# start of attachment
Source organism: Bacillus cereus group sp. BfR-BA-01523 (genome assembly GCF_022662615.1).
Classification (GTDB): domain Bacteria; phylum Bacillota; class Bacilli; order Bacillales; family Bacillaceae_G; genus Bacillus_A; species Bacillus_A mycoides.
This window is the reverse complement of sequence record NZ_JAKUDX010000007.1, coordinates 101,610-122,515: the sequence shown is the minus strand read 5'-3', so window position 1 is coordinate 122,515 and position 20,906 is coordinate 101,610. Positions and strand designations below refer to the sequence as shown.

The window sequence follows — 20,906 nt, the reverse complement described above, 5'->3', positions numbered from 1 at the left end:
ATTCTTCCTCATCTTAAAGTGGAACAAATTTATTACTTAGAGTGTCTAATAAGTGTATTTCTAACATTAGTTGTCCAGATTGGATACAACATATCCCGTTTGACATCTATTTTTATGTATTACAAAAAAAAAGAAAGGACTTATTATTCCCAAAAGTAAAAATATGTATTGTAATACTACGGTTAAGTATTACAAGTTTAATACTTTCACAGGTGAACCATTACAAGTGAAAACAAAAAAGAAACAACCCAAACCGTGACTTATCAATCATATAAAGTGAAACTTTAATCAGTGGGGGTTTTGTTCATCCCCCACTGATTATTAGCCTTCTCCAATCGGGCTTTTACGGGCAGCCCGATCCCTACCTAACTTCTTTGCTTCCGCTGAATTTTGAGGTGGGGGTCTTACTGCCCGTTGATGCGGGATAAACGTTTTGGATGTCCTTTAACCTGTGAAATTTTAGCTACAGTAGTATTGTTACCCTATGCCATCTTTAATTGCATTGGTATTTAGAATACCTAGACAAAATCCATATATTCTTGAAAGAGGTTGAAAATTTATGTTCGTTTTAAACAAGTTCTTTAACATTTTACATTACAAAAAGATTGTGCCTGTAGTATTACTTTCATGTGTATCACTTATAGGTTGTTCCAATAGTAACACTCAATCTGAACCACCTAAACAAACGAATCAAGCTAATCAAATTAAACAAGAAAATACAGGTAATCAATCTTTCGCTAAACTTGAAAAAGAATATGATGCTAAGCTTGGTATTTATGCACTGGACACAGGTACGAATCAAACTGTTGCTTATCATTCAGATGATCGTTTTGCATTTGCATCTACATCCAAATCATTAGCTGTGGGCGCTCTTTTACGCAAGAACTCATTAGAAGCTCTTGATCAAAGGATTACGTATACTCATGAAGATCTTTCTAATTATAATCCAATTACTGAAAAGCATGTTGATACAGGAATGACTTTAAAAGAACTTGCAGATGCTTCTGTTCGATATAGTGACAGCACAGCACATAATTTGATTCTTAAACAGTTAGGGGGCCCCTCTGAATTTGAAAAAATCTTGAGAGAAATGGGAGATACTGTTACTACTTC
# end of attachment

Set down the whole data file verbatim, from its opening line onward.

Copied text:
Source organism: Bacillus cereus group sp. BfR-BA-01523 (genome assembly GCF_022662615.1).
Classification (GTDB): domain Bacteria; phylum Bacillota; class Bacilli; order Bacillales; family Bacillaceae_G; genus Bacillus_A; species Bacillus_A mycoides.
This window is the reverse complement of sequence record NZ_JAKUDX010000007.1, coordinates 101,610-122,515: the sequence shown is the minus strand read 5'-3', so window position 1 is coordinate 122,515 and position 20,906 is coordinate 101,610. Positions and strand designations below refer to the sequence as shown.

The window sequence follows — 20,906 nt, the reverse complement described above, 5'->3', positions numbered from 1 at the left end:
ATTCTTCCTCATCTTAAAGTGGAACAAATTTATTACTTAGAGTGTCTAATAAGTGTATTTCTAACATTAGTTGTCCAGATTGGATACAACATATCCCGTTTGACATCTATTTTTATGTATTACAAAAAAAAAGAAAGGACTTATTATTCCCAAAAGTAAAAATATGTATTGTAATACTACGGTTAAGTATTACAAGTTTAATACTTTCACAGGTGAACCATTACAAGTGAAAACAAAAAAGAAACAACCCAAACCGTGACTTATCAATCATATAAAGTGAAACTTTAATCAGTGGGGGTTTTGTTCATCCCCCACTGATTATTAGCCTTCTCCAATCGGGCTTTTACGGGCAGCCCGATCCCTACCTAACTTCTTTGCTTCCGCTGAATTTTGAGGTGGGGGTCTTACTGCCCGTTGATGCGGGATAAACGTTTTGGATGTCCTTTAACCTGTGAAATTTTAGCTACAGTAGTATTGTTACCCTATGCCATCTTTAATTGCATTGGTATTTAGAATACCTAGACAAAATCCATATATTCTTGAAAGAGGTTGAAAATTTATGTTCGTTTTAAACAAGTTCTTTAACATTTTACATTACAAAAAGATTGTGCCTGTAGTATTACTTTCATGTGTATCACTTATAGGTTGTTCCAATAGTAACACTCAATCTGAACCACCTAAACAAACGAATCAAGCTAATCAAATTAAACAAGAAAATACAGGTAATCAATCTTTCGCTAAACTTGAAAAAGAATATGATGCTAAGCTTGGTATTTATGCACTGGACACAGGTACGAATCAAACTGTTGCTTATCATTCAGATGATCGTTTTGCATTTGCATCTACATCCAAATCATTAGCTGTGGGCGCTCTTTTACGCAAGAACTCATTAGAAGCTCTTGATCAAAGGATTACGTATACTCATGAAGATCTTTCTAATTATAATCCAATTACTGAAAAGCATGTTGATACAGGAATGACTTTAAAAGAACTTGCAGATGCTTCTGTTCGATATAGTGACAGCACAGCACATAATTTGATTCTTAAACAGTTAGGGGGCCCCTCTGAATTTGAAAAAATCTTGAGAGAAATGGGAGATACTGTTACTACTTC